This morning I decided to attempt and play a bit with one of the modes of the Diana F+ I have used the least, the pinhole aperture.
On the Diana, the pinhole setting is approx. f/150, and clearly my light meter (I use the LightMeter app) does not go beyond f/1.4. I used this website to calculate the approx. shutter times I needed to use. Lomography also offers a handy guide for Diana shooting, including pinholes.
It used a tripod and the Diana Collar + Cable release accessory to try and make sure the camera is most stabilised, although was a bit tricky as it is quite a windy day and the Diana itself is extremely light.
I used the meter to read what exposure time use for f/2.8 and then, with the above mentioned website, I found out the right timing for f/150. Mainly I did between 1 and 3 seconds exposures.
I’m quite curious to see what I am getting out of this roll, as soon as I have it back from the lab I’ll post the pictures.
Today, I want to talk about what made me start on film photography: lomography.
I want to use the definition of lomography that comes from the website of the Lomography Society International:
“Lomography is a globally-active organization dedicated to analogue, experimental and creative photography. With millions of followers and friends across the world, the concept of Lomography encompasses an interactive, vivid and sometimes even blurred and crazy way of life. Through our constantly expanding collection of innovative cameras, instant products, films, lenses & photographic accessories, we promote photography as an inventive approach to communicate, absorb and capture the world. (→)”
This movement was born in the 1990s when a group of Austrian students found an old LOMO LC-A (see my page about this camera here) and used it to take some pictures, without knowing what the end result would be. Once they developed the films, they found out that the pictures had an unique lo-fi charme.
Mainly, lomographers tend to prefer certain cameras, like the ones shown below, but lomography is certainly not limited to only these sacred beasts (all pictures taken from Lomography official website).
What makes a photograph lomographic?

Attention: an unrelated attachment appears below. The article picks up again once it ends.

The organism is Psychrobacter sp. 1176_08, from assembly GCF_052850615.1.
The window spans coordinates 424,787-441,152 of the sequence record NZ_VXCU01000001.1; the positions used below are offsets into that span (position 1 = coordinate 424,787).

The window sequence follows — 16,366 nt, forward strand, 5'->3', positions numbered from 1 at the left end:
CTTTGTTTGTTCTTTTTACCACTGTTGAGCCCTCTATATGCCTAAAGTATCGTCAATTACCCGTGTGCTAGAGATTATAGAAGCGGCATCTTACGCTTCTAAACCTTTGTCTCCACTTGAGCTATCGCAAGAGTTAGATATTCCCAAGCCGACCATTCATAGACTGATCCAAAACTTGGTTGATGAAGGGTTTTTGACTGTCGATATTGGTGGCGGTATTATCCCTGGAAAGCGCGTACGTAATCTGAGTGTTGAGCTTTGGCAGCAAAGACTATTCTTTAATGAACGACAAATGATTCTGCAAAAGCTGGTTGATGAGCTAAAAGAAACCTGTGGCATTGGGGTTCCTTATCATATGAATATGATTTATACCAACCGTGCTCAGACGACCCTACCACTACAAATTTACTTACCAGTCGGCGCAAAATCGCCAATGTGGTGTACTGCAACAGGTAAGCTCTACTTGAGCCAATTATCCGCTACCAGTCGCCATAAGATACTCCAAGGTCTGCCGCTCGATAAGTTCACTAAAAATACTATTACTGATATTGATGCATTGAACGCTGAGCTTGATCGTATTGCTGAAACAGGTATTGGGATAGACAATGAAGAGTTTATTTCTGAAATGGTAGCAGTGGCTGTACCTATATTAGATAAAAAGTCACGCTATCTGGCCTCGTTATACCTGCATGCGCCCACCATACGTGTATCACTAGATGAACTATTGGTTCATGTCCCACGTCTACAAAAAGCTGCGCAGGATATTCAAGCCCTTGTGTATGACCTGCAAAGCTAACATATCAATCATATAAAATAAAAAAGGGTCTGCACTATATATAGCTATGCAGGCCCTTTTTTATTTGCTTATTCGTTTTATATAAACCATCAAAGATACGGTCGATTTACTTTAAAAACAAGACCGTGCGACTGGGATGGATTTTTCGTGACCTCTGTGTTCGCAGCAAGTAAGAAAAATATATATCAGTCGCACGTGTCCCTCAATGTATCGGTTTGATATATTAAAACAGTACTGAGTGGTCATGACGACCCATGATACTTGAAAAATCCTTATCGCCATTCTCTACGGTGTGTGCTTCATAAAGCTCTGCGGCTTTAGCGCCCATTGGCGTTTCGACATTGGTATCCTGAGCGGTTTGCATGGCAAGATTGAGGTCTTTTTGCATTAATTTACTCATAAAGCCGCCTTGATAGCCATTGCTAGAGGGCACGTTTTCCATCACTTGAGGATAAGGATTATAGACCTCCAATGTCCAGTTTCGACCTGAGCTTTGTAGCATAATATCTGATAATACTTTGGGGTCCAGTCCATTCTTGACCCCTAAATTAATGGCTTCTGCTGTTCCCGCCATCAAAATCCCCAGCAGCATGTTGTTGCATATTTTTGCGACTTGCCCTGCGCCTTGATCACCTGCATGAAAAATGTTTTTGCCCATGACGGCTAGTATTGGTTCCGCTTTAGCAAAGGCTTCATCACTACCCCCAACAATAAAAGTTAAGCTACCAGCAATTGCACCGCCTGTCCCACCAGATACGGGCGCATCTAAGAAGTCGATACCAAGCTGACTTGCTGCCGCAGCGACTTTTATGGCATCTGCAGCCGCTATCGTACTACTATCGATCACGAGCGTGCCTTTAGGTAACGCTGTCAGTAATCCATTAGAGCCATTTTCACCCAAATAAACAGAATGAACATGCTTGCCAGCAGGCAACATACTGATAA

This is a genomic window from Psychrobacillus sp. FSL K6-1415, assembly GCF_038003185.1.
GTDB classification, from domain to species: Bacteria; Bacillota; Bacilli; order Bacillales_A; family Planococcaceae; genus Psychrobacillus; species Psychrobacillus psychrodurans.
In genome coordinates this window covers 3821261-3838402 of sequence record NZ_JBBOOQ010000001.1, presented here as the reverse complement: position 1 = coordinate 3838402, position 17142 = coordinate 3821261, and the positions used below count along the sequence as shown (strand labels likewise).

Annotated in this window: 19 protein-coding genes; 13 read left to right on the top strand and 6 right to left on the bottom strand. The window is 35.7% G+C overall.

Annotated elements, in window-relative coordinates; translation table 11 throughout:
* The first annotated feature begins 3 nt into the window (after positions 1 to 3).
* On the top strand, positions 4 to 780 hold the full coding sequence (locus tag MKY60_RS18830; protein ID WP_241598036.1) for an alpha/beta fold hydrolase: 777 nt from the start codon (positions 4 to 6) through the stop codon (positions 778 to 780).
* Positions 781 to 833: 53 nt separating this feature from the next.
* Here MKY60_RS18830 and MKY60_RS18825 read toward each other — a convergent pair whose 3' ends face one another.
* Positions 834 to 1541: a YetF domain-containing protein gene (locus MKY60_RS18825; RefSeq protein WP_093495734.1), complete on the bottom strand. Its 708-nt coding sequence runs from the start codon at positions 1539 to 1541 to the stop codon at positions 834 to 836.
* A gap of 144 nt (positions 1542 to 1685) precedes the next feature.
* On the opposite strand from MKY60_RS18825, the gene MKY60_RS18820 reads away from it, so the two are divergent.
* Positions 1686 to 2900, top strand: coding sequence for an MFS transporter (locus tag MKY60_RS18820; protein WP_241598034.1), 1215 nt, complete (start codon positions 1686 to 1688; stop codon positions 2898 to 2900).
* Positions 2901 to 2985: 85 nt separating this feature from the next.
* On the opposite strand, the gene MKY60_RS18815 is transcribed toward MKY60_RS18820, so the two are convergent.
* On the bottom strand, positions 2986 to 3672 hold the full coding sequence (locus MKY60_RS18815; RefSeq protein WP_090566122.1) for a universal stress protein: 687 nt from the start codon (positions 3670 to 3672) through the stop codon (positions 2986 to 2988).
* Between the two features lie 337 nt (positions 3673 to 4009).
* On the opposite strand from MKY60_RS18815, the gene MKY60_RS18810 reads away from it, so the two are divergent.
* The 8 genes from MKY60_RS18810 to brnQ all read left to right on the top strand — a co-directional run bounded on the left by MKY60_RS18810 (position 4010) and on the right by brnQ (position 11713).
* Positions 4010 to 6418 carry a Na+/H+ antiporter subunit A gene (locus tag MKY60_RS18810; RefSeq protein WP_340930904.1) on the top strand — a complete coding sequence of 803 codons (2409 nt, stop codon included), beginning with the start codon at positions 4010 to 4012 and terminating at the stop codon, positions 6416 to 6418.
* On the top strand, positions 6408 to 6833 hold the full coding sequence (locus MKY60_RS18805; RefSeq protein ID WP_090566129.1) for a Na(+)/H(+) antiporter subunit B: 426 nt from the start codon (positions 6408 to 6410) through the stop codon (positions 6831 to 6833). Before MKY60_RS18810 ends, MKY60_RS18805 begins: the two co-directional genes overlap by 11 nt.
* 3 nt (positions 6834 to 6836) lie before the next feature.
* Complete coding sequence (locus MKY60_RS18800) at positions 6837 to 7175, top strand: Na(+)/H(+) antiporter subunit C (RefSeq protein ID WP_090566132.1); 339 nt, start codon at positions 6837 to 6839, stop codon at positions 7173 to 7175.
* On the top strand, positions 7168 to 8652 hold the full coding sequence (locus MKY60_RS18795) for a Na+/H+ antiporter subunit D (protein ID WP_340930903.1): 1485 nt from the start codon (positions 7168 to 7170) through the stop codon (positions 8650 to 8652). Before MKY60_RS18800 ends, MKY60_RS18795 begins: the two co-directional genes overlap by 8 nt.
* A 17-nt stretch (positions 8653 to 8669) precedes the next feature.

“Don’t think, just shoot.”
This is the motto of the movement, the essence of every lomograph. In each picture there is a mixture of spontaneity, lo-fi, color, randomness. There is no fix technique into taking a lomograph, often there is no technique at all.
Each picture is unique, there may or may not be vignetting, extreme color (de)saturation, color shift, light leaks, light trails, blurriness… every possible defect that can be present in a normal photograph, is considered a virtue in a lomograph. It can be random or forcibly added to the picture by the lomographer.
To express this concept further, I’d like to copy the 10 golden rules of the movement (taken from the LSI website).
- Take your camera everywhere you go
- Use it at any time – day and night
- Lomography is not an interference in your life, but a part of it
- Try the shot from the hip
- Approach the objects of your lomographic desire as close as possible
- Don’t think
- Be fast
- You don’t have to know beforehand what you captured on film
- Afterwards either
- Don’t worry about any rules
Are you a lomographer? Why are you still using film?
Depends on my mood, and the camera I am using. Overall, I like both traditional photography and lomography and like to play with both. For some, photography is trying to reproduce reality in the most accurate way possible. For others, it is a way to capture moments and emotions, a way of self-expression. I think film is the best medium for the kind of photography I do and like, and the reason behind my shooting changes according to what picture you are looking at. Simple as that.
I like film because it adds a challenge, choosing the right medium for the right photo, or doing the best you can, for the best result you want, with what you have loaded in your camera. Unlike digital, you can’t switch colour to B&W or change ISO sensitivity on the fly, it all depends on what you have loaded.
I find that having a limited number of exposures per roll gives more meaning to what you do, what you choose to shoot and how you do it.
But the main reason of all, is that waiting for a film to be processed and see the pictures is like waiting for Christmas, every time. And when some pictures don’t come out as you wanted (or do not come out at all – happens!), the delusion gives quickly way to a new excitement and enthusiasm and will to continue shooting regardless.
Can I be a lomographer/film shooter?
Naturally. You need three things:
- A camera
- A roll of film
- a bit of creativity
The best format with which to begin with is 35mm (aka 135). Every photo lab can process colour 135 and you can find films easily. Most common films you can find are AgfaPhoto Vista (200 and 400 ISO), Kodak ColorPlus 200 and Fujifilm Superia Xtra 400. Black and white shooting is also possible, but not all labs process B&W film. Ilford’s FP4 and HP5 are easily found in photography shops, sometimes with the XP2 (which is processed C-41 – colour – but produces a black and white image, still).
Getting a film camera is the next thing. Chances are you already got one lying around somewhere. Make sure there are some batteries in it if it’s an automatic model, load the film and start shooting. If you don’t you can find some in thrift shops or eBay quite easily. Even a point and shoot is sufficient to begin. Have a look at this, this, this one and this.
If you want to start even quicker, grab a disposable camera. They are still quite common (used especially in parties and weddings), or you can spend a little more and try your lomographic skills with Lomography’s own series of disposable cameras (they have a built in flash with colour filters).